What are some common mistakes that candidates make in their applications?
This is going to seem really simple, but there are a surprising number of typos and accidental references to other schools. I know you're applying to other schools, you should be, but it is going to leave the reader with the impression of how important or unimportant we may or may not be to you if you accidentally reference another school in your application.
People should also spend more time on their rÉsumÉs. It may seem like an afterthought, but it should be one page, professionally formatted, and include key work experience. I've seen six- or seven-page rÉsumÉs, and I've seen people who make significant typos on their rÉsumÉs. We will be assessing your ability to get a job and so the rÉsumÉ is important. Make sure you review that rÉsumÉ before you upload it!
What kind of person would be a good fit at your school?
Somebody with leadership ability, intellectual curiosity, and interest in engaging fully in the community. Our co-curricular activities are very important here. We also have one of the oldest honor codes in the U.S. So we're definitely looking for people of integrity and we're expecting a lot out of people's understanding of that honor code. In general we're looking for people who have amazing business leadership potential.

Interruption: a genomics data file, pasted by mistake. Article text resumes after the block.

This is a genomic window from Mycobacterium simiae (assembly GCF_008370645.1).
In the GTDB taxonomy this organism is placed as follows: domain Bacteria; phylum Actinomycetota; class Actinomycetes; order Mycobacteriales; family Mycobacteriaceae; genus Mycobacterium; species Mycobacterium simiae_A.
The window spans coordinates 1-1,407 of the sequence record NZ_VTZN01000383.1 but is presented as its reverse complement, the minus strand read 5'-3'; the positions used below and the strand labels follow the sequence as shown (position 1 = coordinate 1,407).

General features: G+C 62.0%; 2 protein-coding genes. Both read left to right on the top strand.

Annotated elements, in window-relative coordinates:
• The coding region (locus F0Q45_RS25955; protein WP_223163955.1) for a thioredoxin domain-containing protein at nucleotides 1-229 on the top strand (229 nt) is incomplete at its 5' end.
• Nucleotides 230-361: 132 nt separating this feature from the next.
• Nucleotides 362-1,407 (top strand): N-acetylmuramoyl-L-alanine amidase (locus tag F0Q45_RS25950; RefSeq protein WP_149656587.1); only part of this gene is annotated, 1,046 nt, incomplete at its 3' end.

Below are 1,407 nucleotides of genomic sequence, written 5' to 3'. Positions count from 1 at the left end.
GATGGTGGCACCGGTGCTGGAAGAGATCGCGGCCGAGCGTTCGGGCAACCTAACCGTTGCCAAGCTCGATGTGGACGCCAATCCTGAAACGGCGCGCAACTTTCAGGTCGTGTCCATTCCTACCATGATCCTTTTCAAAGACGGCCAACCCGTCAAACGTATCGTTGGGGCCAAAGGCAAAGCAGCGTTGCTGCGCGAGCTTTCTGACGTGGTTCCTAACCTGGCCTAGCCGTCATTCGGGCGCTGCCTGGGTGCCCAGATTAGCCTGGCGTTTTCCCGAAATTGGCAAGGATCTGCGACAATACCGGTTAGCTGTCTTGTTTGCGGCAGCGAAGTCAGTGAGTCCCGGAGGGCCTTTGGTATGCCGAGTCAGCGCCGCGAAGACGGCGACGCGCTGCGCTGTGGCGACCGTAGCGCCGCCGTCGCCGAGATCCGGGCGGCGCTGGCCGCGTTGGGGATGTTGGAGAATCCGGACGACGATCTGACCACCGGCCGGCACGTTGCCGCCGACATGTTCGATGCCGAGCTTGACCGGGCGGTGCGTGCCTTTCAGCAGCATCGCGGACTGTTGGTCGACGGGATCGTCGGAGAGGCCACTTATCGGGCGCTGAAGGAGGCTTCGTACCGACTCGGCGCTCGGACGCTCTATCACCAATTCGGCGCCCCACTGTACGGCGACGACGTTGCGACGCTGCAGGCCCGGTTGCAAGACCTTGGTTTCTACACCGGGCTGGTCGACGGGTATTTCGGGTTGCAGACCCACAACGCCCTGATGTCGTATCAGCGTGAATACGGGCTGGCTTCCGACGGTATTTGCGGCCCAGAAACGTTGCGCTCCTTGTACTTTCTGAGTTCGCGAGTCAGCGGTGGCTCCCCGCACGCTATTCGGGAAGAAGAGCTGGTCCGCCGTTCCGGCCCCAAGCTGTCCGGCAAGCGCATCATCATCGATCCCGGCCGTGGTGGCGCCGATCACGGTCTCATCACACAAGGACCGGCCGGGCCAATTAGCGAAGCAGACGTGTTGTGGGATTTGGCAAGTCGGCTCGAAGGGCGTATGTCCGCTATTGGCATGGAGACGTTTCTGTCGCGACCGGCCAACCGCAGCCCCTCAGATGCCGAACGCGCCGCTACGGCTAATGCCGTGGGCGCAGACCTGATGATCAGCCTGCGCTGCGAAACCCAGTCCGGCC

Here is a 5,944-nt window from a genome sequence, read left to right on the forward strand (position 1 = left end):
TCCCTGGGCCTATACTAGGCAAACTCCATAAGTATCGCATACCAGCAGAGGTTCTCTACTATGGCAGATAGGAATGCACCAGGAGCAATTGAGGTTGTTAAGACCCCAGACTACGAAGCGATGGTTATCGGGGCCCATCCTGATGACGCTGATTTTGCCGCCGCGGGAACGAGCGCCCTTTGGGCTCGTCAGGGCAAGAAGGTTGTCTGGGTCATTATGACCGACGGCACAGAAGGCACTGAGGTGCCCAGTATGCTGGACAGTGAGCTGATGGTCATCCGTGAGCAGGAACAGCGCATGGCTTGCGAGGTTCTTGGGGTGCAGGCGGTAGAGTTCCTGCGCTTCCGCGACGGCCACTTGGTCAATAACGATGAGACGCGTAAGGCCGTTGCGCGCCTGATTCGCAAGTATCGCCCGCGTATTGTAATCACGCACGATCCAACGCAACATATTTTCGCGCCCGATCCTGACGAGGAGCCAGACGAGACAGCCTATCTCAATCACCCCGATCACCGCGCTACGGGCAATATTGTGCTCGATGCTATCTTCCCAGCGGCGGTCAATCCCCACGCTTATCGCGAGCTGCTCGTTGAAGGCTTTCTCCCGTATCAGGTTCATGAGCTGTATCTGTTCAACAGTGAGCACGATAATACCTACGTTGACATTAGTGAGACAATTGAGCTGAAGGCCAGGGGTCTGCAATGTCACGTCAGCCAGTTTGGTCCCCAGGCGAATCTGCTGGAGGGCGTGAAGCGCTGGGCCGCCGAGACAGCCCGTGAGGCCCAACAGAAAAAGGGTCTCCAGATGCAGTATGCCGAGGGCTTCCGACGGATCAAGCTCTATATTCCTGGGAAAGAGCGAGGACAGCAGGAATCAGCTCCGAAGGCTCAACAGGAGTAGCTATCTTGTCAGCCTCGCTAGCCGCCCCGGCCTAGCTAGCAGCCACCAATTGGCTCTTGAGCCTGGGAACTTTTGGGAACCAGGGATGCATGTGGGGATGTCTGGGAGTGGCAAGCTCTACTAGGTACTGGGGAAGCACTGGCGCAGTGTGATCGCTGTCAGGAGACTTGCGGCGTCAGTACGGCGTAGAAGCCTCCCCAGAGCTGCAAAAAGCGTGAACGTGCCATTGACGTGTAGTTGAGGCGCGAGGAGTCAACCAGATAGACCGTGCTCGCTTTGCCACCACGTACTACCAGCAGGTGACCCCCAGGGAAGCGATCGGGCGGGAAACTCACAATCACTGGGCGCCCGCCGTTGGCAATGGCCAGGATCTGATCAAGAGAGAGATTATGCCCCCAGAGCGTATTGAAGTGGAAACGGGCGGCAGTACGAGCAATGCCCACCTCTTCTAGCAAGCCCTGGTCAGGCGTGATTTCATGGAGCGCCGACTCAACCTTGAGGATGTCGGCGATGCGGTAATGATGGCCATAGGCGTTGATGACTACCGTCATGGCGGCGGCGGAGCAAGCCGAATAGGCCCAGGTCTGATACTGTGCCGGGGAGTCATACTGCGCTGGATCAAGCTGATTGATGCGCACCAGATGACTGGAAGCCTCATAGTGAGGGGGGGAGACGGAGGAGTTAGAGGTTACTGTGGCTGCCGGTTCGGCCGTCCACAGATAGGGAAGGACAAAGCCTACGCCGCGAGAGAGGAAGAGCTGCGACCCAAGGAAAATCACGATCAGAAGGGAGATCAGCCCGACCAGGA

What are some common misnomers you may hear about your school that you'd like to clarify?
There's a lot of conversation about how difficult Darden is. You need to want to experience business school. Because of the expectation of being a student leader in our organizations and the expectation of participating in class every day, and class participation being a hefty percentage of your grade, we do expect a lot of time and commitment from our students. If that's not something for you then you shouldn't come here. I think the myth that is perceived is that Darden is difficult just to be difficult, or that it's busy work, or that it's not something that everybody can do. That's not true.
What sort of things stand out to you in applications? What's the most eye-catching thing someone can do?